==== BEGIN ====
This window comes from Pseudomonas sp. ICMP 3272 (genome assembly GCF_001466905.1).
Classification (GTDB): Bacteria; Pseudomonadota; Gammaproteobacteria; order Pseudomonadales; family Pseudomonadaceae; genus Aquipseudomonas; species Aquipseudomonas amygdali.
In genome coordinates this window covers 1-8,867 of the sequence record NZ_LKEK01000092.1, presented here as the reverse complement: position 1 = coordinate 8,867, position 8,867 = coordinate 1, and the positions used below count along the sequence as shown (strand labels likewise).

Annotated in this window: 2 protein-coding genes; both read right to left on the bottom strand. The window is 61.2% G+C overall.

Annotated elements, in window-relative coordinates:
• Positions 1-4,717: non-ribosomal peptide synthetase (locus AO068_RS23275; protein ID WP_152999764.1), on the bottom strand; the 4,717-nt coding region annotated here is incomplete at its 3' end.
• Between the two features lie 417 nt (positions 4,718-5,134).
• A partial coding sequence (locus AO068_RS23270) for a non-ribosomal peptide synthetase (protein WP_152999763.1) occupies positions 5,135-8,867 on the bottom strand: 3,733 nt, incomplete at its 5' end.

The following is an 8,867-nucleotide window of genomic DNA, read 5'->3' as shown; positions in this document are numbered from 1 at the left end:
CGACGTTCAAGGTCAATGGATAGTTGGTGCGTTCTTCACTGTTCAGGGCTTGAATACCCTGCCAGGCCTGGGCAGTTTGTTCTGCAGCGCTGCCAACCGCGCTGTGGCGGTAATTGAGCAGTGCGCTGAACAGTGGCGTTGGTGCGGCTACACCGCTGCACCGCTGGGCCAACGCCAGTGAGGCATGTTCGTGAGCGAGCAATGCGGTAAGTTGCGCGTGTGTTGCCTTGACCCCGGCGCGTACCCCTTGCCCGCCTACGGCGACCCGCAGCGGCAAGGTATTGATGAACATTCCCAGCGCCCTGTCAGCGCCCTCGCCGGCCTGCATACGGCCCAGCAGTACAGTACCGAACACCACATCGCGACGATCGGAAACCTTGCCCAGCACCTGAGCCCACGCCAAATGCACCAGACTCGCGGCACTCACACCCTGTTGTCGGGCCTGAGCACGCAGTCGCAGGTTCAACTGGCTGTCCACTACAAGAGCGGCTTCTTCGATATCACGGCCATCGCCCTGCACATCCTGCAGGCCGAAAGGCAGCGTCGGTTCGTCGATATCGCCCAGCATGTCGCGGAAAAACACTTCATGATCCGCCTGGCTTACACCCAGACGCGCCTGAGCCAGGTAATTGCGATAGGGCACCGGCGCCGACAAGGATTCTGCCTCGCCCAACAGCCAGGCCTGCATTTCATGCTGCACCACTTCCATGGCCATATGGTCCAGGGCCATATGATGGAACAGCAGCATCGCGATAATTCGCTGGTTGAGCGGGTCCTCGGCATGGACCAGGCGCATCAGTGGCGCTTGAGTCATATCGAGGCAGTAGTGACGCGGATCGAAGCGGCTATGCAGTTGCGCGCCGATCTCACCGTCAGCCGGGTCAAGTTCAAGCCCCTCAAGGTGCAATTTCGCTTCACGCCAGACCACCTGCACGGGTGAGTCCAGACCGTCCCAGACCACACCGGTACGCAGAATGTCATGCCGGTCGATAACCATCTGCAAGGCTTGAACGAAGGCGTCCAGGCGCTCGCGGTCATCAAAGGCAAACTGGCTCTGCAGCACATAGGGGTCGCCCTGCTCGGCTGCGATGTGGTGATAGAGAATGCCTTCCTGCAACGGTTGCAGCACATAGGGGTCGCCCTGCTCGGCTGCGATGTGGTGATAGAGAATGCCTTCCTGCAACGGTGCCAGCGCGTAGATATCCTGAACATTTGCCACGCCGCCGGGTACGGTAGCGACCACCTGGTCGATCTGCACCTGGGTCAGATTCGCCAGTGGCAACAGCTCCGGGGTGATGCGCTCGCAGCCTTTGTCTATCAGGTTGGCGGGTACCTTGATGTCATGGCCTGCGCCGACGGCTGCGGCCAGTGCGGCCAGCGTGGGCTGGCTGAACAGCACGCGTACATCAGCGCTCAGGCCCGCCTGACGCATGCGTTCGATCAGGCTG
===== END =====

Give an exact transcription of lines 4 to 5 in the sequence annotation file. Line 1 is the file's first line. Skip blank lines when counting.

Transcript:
Annotated in this window: 2 protein-coding genes; both read right to left on the bottom strand. The window is 61.2% G+C overall.

Annotated elements, in window-relative coordinates: